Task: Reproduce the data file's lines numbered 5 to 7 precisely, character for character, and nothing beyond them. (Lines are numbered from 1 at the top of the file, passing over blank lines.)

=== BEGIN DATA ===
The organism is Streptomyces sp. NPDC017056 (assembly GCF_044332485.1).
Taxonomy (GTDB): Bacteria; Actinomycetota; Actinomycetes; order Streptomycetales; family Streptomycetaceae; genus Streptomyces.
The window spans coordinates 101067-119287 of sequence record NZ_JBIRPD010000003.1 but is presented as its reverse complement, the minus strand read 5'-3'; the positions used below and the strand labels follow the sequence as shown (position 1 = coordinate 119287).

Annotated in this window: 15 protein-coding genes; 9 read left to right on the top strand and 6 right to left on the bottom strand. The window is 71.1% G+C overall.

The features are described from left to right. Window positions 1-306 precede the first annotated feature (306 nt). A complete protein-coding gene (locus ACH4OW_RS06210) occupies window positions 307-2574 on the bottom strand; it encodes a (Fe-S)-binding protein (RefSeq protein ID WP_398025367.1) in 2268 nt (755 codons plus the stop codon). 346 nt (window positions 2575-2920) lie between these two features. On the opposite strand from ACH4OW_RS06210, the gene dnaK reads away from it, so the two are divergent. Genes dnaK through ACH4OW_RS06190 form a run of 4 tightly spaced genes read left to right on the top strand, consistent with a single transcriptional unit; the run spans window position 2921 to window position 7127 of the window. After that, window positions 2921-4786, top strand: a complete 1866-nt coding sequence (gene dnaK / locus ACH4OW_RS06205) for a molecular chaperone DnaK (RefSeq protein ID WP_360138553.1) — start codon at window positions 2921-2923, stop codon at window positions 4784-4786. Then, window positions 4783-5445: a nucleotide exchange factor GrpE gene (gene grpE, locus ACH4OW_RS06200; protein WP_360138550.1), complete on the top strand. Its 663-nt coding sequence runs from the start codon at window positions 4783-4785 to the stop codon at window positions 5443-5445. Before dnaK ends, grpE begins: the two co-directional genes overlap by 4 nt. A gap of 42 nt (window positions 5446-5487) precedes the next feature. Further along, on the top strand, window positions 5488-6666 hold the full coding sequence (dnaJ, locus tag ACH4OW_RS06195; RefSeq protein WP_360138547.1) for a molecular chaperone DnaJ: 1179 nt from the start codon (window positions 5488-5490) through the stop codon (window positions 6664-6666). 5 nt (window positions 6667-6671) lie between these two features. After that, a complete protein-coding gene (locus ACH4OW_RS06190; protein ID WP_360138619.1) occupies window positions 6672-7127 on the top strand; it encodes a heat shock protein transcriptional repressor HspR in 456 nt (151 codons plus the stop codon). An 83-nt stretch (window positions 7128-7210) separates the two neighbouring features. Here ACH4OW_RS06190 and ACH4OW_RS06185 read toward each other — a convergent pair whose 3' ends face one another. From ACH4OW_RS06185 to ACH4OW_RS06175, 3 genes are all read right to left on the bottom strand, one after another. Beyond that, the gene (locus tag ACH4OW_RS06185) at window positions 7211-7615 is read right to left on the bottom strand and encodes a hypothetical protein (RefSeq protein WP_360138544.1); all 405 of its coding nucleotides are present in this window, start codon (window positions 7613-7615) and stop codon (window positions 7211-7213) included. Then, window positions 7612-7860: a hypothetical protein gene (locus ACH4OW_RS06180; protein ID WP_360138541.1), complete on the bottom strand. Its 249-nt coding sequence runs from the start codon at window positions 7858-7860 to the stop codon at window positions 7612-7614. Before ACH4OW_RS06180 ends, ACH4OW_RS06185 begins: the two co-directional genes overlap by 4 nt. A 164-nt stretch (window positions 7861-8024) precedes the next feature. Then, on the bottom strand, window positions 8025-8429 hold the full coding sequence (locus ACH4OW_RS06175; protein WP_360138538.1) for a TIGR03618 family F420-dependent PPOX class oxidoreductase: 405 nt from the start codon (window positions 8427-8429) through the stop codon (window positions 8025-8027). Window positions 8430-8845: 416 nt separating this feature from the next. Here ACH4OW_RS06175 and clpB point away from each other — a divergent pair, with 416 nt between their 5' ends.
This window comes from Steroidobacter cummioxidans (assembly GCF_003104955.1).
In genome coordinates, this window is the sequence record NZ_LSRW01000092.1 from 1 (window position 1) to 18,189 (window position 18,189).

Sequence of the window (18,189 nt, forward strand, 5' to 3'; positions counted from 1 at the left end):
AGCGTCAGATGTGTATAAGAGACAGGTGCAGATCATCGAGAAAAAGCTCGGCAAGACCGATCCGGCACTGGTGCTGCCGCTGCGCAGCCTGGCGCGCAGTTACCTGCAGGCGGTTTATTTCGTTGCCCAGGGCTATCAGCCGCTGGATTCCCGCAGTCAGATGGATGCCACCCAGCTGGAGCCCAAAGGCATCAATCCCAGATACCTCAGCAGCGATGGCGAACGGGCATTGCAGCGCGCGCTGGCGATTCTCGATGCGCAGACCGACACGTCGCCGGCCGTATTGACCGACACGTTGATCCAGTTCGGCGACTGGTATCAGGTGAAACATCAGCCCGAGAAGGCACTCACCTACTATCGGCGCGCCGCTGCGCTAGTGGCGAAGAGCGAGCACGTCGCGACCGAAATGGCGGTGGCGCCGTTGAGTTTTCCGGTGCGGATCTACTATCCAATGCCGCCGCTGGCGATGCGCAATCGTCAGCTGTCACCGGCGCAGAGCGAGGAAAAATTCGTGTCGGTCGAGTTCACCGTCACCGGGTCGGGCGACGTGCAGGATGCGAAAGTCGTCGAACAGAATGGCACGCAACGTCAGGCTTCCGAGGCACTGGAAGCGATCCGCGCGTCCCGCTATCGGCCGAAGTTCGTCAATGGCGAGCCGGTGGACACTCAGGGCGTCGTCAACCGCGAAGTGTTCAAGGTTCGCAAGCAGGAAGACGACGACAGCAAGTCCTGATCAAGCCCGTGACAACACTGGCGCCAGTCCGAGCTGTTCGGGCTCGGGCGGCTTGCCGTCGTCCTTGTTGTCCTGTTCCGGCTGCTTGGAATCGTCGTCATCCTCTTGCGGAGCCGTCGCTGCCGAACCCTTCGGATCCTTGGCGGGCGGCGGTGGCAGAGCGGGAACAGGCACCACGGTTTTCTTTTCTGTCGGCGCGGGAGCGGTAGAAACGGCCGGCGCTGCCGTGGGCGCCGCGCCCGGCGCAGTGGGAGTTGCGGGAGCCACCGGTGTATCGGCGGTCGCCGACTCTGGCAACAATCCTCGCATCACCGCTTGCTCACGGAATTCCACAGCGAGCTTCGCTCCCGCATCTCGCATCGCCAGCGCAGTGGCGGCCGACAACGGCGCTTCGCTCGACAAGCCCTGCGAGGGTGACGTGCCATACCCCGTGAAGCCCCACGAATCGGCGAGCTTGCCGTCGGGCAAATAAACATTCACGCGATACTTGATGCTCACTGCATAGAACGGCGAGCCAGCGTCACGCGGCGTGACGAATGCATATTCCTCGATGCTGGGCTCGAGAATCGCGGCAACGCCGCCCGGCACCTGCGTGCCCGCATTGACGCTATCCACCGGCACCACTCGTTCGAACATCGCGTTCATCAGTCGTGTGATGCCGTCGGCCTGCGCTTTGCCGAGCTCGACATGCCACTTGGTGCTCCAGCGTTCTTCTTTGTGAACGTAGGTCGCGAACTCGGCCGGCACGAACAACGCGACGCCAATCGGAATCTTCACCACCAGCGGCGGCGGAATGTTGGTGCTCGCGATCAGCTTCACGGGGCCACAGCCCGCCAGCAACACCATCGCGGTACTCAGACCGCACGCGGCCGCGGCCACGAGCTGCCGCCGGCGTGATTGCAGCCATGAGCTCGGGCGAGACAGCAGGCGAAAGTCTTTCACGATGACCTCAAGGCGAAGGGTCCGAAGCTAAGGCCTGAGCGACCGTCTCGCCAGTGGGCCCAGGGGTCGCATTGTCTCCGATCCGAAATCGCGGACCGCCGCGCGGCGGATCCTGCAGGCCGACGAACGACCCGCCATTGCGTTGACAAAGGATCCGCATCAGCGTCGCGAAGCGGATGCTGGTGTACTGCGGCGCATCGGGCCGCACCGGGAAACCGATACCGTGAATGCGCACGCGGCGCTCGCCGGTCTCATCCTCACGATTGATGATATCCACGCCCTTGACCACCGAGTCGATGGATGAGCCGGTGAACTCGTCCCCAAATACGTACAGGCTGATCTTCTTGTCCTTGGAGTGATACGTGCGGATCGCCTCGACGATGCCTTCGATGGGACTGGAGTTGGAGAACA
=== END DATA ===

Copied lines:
The features are described from left to right. Window positions 1-306 precede the first annotated feature (306 nt). A complete protein-coding gene (locus ACH4OW_RS06210) occupies window positions 307-2574 on the bottom strand; it encodes a (Fe-S)-binding protein (RefSeq protein ID WP_398025367.1) in 2268 nt (755 codons plus the stop codon). 346 nt (window positions 2575-2920) lie between these two features. On the opposite strand from ACH4OW_RS06210, the gene dnaK reads away from it, so the two are divergent. Genes dnaK through ACH4OW_RS06190 form a run of 4 tightly spaced genes read left to right on the top strand, consistent with a single transcriptional unit; the run spans window position 2921 to window position 7127 of the window. After that, window positions 2921-4786, top strand: a complete 1866-nt coding sequence (gene dnaK / locus ACH4OW_RS06205) for a molecular chaperone DnaK (RefSeq protein ID WP_360138553.1) — start codon at window positions 2921-2923, stop codon at window positions 4784-4786. Then, window positions 4783-5445: a nucleotide exchange factor GrpE gene (gene grpE, locus ACH4OW_RS06200; protein WP_360138550.1), complete on the top strand. Its 663-nt coding sequence runs from the start codon at window positions 4783-4785 to the stop codon at window positions 5443-5445. Before dnaK ends, grpE begins: the two co-directional genes overlap by 4 nt. A gap of 42 nt (window positions 5446-5487) precedes the next feature. Further along, on the top strand, window positions 5488-6666 hold the full coding sequence (dnaJ, locus tag ACH4OW_RS06195; RefSeq protein WP_360138547.1) for a molecular chaperone DnaJ: 1179 nt from the start codon (window positions 5488-5490) through the stop codon (window positions 6664-6666). 5 nt (window positions 6667-6671) lie between these two features. After that, a complete protein-coding gene (locus ACH4OW_RS06190; protein ID WP_360138619.1) occupies window positions 6672-7127 on the top strand; it encodes a heat shock protein transcriptional repressor HspR in 456 nt (151 codons plus the stop codon). An 83-nt stretch (window positions 7128-7210) separates the two neighbouring features. Here ACH4OW_RS06190 and ACH4OW_RS06185 read toward each other — a convergent pair whose 3' ends face one another. From ACH4OW_RS06185 to ACH4OW_RS06175, 3 genes are all read right to left on the bottom strand, one after another. Beyond that, the gene (locus tag ACH4OW_RS06185) at window positions 7211-7615 is read right to left on the bottom strand and encodes a hypothetical protein (RefSeq protein WP_360138544.1); all 405 of its coding nucleotides are present in this window, start codon (window positions 7613-7615) and stop codon (window positions 7211-7213) included. Then, window positions 7612-7860: a hypothetical protein gene (locus ACH4OW_RS06180; protein ID WP_360138541.1), complete on the bottom strand. Its 249-nt coding sequence runs from the start codon at window positions 7858-7860 to the stop codon at window positions 7612-7614. Before ACH4OW_RS06180 ends, ACH4OW_RS06185 begins: the two co-directional genes overlap by 4 nt. A 164-nt stretch (window positions 7861-8024) precedes the next feature. Then, on the bottom strand, window positions 8025-8429 hold the full coding sequence (locus ACH4OW_RS06175; protein WP_360138538.1) for a TIGR03618 family F420-dependent PPOX class oxidoreductase: 405 nt from the start codon (window positions 8427-8429) through the stop codon (window positions 8025-8027). Window positions 8430-8845: 416 nt separating this feature from the next. Here ACH4OW_RS06175 and clpB point away from each other — a divergent pair, with 416 nt between their 5' ends.
This window comes from Steroidobacter cummioxidans (assembly GCF_003104955.1).
In genome coordinates, this window is the sequence record NZ_LSRW01000092.1 from 1 (window position 1) to 18,189 (window position 18,189).